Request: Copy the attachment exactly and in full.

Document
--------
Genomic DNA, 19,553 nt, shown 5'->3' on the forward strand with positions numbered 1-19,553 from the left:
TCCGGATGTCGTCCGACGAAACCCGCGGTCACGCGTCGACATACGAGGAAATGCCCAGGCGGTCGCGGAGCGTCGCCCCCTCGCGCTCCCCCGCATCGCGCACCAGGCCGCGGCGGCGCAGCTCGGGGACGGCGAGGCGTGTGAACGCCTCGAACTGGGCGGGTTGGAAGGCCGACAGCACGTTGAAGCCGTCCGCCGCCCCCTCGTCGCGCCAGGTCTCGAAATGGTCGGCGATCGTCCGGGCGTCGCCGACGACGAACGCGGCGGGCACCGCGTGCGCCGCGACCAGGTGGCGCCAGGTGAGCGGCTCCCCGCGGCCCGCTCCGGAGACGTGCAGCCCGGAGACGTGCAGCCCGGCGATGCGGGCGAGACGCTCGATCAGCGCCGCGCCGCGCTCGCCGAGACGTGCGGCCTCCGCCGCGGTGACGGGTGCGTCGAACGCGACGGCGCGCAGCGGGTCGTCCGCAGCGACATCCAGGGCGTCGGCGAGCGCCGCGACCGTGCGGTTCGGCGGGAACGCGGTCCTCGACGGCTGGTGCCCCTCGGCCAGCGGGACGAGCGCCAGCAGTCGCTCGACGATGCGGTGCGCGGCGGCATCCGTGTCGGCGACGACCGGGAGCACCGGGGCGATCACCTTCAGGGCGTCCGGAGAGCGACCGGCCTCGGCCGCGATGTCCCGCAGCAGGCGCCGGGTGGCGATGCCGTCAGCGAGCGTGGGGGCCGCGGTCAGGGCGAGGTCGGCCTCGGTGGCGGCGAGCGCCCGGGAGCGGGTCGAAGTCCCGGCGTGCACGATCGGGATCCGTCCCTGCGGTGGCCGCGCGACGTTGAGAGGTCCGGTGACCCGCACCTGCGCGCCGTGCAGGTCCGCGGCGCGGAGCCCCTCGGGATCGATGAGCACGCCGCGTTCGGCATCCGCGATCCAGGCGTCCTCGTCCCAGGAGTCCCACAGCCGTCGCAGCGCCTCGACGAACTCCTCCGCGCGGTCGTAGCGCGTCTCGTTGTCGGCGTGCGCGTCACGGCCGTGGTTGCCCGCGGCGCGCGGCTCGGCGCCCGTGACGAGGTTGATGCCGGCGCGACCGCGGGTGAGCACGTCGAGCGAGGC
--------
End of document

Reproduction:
Genomic DNA, 19,553 nt, shown 5'->3' on the forward strand with positions numbered 1-19,553 from the left:
TCCGGATGTCGTCCGACGAAACCCGCGGTCACGCGTCGACATACGAGGAAATGCCCAGGCGGTCGCGGAGCGTCGCCCCCTCGCGCTCCCCCGCATCGCGCACCAGGCCGCGGCGGCGCAGCTCGGGGACGGCGAGGCGTGTGAACGCCTCGAACTGGGCGGGTTGGAAGGCCGACAGCACGTTGAAGCCGTCCGCCGCCCCCTCGTCGCGCCAGGTCTCGAAATGGTCGGCGATCGTCCGGGCGTCGCCGACGACGAACGCGGCGGGCACCGCGTGCGCCGCGACCAGGTGGCGCCAGGTGAGCGGCTCCCCGCGGCCCGCTCCGGAGACGTGCAGCCCGGAGACGTGCAGCCCGGCGATGCGGGCGAGACGCTCGATCAGCGCCGCGCCGCGCTCGCCGAGACGTGCGGCCTCCGCCGCGGTGACGGGTGCGTCGAACGCGACGGCGCGCAGCGGGTCGTCCGCAGCGACATCCAGGGCGTCGGCGAGCGCCGCGACCGTGCGGTTCGGCGGGAACGCGGTCCTCGACGGCTGGTGCCCCTCGGCCAGCGGGACGAGCGCCAGCAGTCGCTCGACGATGCGGTGCGCGGCGGCATCCGTGTCGGCGACGACCGGGAGCACCGGGGCGATCACCTTCAGGGCGTCCGGAGAGCGACCGGCCTCGGCCGCGATGTCCCGCAGCAGGCGCCGGGTGGCGATGCCGTCAGCGAGCGTGGGGGCCGCGGTCAGGGCGAGGTCGGCCTCGGTGGCGGCGAGCGCCCGGGAGCGGGTCGAAGTCCCGGCGTGCACGATCGGGATCCGTCCCTGCGGTGGCCGCGCGACGTTGAGAGGTCCGGTGACCCGCACCTGCGCGCCGTGCAGGTCCGCGGCGCGGAGCCCCTCGGGATCGATGAGCACGCCGCGTTCGGCATCCGCGATCCAGGCGTCCTCGTCCCAGGAGTCCCACAGCCGTCGCAGCGCCTCGACGAACTCCTCCGCGCGGTCGTAGCGCGTCTCGTTGTCGGCGTGCGCGTCACGGCCGTGGTTGCCCGCGGCGCGCGGCTCGGCGCCCGTGACGAGGTTGATGCCGGCGCGACCGCGGGTGAGCACGTCGAGCGAGGC